Thursday, October 4, 2012

Assumptions Can Be Dangerous

[Former Ontario Premier Mike] Harris assumed that small Ontario towns like Walkerton would have the good sense to keep their drinking water clean.

[Prime Minister Stephen] Harper assumed that profit-making companies would make sure that their consumers received safe products.

In both cases, they were wrong.

This excerpt from Thomas Walkom's Star column is a sobering reminder of the potentially deadly consequences of the deregulation mentality embraced by the right-wing in conjunction with its credo that business can do things better and more efficiently than government.

The shortcomings of such naive faith in industry self-regulation becomes obvious as more information is revealed about the XL Foods tainted meat scandal that has prompted the biggest recall in Canadian history. As reported earlier, three weeks elapsed between the discovery of E.coli in XL Foods' Lakeside Packers plant in Alberta and the actual meat recall. The responsibility for the time lag appears to rest solely with the company.

As reported by Joanna Smith in today's Star,

The Canadian Food Inspection Agency and the U.S. Department of Agriculture both discovered E. coli O157:H7 ... on beef products originating from the XL Foods Inc. plant in Brooks, Alta. on Sept. 4.

A request for full documentation of the problem was made on Sept.6 by the frontline staff of CFIA stationed at XL, but the documentation was not forthcoming.

The following statement is probably the most damning evidence of the failings of industry self-regulation:

“There was a delay in getting it . . . We have limited authority to compel immediate documentation,” George Da Pont, president of the food inspection agency, said during a news conference in Calgary on Wednesday.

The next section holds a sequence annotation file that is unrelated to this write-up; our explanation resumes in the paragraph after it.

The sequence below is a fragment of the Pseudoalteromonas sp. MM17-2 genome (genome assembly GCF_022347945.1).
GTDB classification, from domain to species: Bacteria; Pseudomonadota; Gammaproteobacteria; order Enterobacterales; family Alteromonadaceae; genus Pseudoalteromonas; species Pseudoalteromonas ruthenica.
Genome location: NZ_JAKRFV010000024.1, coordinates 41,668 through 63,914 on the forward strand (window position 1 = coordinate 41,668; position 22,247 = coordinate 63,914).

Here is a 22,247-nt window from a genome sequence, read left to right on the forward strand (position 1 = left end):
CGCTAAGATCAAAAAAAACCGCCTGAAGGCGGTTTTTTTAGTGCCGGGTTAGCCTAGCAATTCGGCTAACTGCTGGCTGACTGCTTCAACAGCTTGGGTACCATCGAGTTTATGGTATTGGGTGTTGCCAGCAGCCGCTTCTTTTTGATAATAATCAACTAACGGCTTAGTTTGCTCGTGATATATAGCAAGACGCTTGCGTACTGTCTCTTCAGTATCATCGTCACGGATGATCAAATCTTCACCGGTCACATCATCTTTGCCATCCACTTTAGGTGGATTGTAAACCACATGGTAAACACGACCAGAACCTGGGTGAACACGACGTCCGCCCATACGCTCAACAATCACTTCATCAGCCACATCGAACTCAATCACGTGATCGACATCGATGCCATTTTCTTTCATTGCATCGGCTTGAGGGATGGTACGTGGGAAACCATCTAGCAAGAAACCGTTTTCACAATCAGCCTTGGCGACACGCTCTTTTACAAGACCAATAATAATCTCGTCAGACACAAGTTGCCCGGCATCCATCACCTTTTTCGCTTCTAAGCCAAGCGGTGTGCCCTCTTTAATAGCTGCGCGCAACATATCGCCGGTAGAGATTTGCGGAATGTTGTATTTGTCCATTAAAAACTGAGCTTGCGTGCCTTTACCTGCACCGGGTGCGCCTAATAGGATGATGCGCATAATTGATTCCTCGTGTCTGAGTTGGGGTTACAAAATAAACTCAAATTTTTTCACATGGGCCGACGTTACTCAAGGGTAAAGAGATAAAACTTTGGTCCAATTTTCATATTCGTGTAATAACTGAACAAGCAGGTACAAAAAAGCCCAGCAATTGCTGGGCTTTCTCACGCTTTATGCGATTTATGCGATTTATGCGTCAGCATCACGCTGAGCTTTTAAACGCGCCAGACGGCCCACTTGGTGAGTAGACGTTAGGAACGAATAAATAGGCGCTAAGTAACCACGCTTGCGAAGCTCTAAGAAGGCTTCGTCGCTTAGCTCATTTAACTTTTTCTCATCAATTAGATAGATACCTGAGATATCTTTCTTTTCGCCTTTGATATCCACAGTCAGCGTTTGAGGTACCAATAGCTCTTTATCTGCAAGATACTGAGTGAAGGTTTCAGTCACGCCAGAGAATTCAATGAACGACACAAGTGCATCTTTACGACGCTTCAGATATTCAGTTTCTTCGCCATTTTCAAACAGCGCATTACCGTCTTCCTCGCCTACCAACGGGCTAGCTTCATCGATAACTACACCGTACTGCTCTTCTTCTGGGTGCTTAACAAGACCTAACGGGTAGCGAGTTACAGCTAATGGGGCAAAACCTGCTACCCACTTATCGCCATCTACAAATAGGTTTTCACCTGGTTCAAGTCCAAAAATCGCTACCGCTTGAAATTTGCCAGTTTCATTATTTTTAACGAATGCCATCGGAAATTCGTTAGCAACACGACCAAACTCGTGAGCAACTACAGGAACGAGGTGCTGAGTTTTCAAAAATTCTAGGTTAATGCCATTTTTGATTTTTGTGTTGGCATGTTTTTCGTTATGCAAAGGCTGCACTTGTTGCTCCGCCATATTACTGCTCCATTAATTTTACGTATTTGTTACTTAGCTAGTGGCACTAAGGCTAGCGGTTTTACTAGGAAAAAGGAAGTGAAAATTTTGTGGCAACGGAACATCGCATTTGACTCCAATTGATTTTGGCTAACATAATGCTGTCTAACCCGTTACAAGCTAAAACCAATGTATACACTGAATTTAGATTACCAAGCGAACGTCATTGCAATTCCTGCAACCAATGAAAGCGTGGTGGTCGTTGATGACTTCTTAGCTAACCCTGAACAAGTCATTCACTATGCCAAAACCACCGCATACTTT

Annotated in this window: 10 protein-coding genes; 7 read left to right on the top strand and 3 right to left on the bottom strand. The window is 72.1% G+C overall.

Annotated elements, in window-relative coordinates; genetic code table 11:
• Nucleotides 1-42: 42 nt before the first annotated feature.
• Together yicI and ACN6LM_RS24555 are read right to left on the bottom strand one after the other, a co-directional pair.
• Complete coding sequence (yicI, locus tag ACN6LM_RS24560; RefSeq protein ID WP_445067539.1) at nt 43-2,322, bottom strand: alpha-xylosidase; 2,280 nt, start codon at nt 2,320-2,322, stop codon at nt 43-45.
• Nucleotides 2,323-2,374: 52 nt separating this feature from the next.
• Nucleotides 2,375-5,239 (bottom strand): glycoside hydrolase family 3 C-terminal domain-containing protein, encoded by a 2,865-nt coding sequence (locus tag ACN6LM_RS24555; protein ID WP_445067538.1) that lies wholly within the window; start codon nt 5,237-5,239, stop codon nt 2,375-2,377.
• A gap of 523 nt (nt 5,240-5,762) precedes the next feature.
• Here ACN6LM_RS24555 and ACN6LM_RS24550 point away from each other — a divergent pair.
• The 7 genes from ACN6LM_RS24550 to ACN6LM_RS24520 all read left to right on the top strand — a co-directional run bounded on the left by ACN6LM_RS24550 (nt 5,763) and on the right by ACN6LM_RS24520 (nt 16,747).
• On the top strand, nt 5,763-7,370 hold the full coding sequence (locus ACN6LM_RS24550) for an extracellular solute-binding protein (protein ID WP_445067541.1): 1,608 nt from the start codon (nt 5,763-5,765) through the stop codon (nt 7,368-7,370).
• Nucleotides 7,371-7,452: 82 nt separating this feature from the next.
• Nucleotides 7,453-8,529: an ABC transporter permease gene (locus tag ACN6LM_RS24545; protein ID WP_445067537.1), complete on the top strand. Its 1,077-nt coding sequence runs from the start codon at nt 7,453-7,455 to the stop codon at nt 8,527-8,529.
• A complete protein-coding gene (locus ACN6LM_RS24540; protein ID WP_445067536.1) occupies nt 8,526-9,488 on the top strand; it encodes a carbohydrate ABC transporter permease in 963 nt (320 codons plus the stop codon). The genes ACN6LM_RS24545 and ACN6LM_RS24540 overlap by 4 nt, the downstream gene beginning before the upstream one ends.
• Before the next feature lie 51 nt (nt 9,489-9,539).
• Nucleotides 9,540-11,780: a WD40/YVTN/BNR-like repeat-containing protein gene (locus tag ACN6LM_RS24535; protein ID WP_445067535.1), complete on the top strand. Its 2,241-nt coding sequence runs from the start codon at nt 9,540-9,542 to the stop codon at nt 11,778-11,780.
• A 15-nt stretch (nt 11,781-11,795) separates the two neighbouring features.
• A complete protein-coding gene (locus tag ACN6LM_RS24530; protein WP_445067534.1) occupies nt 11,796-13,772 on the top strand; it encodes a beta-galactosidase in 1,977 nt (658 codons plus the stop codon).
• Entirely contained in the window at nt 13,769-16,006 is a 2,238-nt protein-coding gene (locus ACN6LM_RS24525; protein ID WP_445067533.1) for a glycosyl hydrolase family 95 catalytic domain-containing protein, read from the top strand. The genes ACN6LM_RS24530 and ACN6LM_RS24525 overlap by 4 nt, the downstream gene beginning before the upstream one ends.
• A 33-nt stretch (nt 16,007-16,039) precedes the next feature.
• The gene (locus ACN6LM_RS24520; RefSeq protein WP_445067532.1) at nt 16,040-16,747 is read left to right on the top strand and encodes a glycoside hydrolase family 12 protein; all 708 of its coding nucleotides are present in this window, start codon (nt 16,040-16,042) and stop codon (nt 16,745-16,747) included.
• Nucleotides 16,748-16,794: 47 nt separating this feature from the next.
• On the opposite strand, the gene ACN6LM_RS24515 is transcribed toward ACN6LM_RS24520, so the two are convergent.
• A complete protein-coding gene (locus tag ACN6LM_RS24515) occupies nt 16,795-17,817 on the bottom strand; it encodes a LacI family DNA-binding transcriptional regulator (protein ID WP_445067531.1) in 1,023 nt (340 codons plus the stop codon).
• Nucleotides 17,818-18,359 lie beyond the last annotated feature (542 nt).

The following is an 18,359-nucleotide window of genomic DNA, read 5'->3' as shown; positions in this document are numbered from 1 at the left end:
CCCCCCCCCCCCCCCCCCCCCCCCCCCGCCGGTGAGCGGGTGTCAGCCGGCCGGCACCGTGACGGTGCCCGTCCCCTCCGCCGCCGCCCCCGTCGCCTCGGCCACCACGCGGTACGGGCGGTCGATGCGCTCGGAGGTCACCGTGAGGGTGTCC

Now in crisis mode, expect more fatuous assurances by the Harper regime of the safety of our food supply, even as its latest budget reduces the funding required to keep Canadian foods safe by 27 per cent.

But at least Harper Inc. is sending out a clear message to potential investors: Canada is open for business as it continues to reduce red tape and the 'heavy hand' of government 'interference.'

P.S. You might want to pack your own lunch.


  1. I carefully studied the biological bacterium you supplied, thinking it portrayed a typical federal Conservative Minister's biology. The extensive flagellum certainly reinforced my perception as did the overall bullet shape.

    Your second sentence caused me to spill my lunch however. That odd assumption that Stephen Harper or any of his wondrous lizard eyed ministers, cares a whit or knows anything whatsoever about the safety or healthiness of a product provided by a profit making company based in Canada.

    Asbestos .. There now, that single word should relieve you of your delusions. Shall we move on to unregulated hydraulic fracking for the good of the nation? Give us a B for Boron.. give us an M for Mercury... How about the tar sands? Strip mining taken to its most extreme and dire levels. The petro companies have bequeathed us the lovely bouquet of tailing ponds.. where future Canadians will no doubt troll for trout with two heads.

    What's that you say? Fisheries and Oceans have been disbanded/de-funded.. prorogued? The Ministry of Environment cancelled until they discover the zombie remains of the current minister? The man who has been missing for over 4 years despite being spotted in The House of Commons ?

    Honest, Transparent and Accountable Good Government Inc...
    a numbered charitable Chinese company listed on the TSX, based in Ottawalberta and run by CEO Stephen Harper is soon to expand into the farmed salmon index. Once the wild ones are truly dead n gone.

  2. Thank you, Salamander, for the litany of sins by this government, reminders that all of us should bring to the ballot box at the next election.

  3. I want to know if XL Foods can be sued for the damages their negligence has cost us all.

    1. that's a very good question. At the very least, I would think those who fell ill would have an actionable case.